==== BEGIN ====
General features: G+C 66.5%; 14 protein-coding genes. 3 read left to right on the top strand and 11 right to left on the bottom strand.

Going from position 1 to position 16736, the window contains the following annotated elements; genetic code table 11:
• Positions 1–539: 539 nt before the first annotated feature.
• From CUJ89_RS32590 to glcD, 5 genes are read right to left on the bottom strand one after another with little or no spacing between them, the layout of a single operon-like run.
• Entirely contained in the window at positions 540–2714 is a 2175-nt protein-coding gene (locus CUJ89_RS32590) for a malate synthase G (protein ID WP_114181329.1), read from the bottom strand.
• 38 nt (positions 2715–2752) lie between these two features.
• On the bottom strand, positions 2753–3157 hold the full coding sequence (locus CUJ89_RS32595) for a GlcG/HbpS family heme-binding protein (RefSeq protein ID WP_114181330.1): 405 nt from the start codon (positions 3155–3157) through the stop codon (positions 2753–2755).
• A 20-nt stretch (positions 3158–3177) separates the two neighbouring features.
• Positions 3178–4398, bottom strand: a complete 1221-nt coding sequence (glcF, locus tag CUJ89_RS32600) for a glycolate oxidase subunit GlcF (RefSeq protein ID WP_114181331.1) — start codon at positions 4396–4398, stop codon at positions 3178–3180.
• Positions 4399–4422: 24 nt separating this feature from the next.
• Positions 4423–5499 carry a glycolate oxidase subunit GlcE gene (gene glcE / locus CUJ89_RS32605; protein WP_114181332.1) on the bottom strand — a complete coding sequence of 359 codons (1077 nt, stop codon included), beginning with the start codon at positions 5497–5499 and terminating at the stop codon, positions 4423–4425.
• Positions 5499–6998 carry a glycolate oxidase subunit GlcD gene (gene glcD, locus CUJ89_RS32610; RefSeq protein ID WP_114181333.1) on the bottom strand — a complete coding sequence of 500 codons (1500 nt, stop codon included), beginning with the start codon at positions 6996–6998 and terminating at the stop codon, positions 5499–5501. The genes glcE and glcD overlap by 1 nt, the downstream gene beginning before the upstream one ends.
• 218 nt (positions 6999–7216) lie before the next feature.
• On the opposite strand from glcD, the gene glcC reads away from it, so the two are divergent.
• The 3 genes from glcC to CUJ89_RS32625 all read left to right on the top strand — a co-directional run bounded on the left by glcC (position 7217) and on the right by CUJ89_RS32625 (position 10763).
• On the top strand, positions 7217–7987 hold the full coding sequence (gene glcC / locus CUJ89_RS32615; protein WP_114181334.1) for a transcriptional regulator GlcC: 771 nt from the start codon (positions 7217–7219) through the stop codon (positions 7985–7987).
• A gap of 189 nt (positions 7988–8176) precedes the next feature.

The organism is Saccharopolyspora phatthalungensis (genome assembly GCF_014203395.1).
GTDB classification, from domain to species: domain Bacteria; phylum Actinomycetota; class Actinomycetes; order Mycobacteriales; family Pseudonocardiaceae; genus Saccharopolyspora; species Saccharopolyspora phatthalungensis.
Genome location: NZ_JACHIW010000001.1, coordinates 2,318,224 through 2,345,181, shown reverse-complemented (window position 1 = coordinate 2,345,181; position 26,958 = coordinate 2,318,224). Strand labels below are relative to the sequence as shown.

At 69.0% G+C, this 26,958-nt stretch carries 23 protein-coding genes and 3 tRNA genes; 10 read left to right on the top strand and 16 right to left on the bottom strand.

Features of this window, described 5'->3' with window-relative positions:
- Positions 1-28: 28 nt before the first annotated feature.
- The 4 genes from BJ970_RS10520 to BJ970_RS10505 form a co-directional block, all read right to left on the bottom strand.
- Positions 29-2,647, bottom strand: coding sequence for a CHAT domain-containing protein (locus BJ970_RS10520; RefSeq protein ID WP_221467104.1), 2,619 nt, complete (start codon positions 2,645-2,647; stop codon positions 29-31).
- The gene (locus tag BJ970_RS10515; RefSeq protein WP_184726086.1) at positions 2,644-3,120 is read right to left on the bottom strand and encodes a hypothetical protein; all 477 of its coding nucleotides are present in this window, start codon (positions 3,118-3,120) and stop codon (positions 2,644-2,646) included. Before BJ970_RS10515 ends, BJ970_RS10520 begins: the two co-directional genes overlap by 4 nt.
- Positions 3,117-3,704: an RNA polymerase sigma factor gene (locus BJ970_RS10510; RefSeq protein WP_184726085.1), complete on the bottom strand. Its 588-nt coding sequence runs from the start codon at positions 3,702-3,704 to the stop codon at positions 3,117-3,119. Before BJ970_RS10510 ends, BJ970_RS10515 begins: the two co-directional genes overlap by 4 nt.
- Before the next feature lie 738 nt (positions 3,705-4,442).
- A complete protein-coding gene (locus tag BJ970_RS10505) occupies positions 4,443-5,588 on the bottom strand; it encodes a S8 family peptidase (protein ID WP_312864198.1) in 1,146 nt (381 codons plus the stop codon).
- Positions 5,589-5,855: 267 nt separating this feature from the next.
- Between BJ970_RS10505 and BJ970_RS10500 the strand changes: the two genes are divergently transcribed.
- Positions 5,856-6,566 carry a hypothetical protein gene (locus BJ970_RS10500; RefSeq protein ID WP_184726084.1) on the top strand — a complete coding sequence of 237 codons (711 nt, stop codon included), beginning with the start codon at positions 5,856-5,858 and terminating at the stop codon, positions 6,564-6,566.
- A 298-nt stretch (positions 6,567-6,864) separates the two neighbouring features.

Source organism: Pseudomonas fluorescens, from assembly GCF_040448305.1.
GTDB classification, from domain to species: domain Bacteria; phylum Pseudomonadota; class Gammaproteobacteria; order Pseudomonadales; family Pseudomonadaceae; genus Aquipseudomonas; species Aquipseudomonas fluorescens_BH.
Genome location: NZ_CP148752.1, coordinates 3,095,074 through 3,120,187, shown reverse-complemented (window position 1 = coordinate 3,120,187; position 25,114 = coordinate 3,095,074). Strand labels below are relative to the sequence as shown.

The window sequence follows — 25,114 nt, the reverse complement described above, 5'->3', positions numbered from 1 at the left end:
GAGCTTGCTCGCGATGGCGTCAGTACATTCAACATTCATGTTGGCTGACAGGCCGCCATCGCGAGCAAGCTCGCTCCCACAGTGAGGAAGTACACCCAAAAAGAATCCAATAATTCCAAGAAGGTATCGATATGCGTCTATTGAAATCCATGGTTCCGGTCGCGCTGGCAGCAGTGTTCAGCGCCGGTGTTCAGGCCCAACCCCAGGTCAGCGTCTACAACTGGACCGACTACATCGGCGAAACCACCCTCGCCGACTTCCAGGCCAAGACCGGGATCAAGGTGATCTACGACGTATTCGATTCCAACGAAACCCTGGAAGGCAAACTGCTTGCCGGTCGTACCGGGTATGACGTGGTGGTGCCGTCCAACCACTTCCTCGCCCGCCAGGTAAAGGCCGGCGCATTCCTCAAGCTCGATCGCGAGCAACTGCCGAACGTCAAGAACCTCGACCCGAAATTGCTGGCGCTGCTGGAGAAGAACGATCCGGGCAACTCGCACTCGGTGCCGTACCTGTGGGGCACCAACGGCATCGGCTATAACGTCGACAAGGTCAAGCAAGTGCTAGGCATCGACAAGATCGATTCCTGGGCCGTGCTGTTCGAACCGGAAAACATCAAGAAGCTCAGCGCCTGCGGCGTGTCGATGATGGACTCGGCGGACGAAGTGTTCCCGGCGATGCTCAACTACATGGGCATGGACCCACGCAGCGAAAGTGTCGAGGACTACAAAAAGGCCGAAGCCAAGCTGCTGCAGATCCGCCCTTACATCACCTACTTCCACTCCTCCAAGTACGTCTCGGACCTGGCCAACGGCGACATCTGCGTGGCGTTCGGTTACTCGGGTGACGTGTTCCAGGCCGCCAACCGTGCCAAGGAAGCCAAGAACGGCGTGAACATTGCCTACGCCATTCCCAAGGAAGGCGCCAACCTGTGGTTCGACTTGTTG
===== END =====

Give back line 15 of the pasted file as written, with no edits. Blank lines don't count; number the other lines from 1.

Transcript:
• The 3 genes from glcC to CUJ89_RS32625 all read left to right on the top strand — a co-directional run bounded on the left by glcC (position 7217) and on the right by CUJ89_RS32625 (position 10763).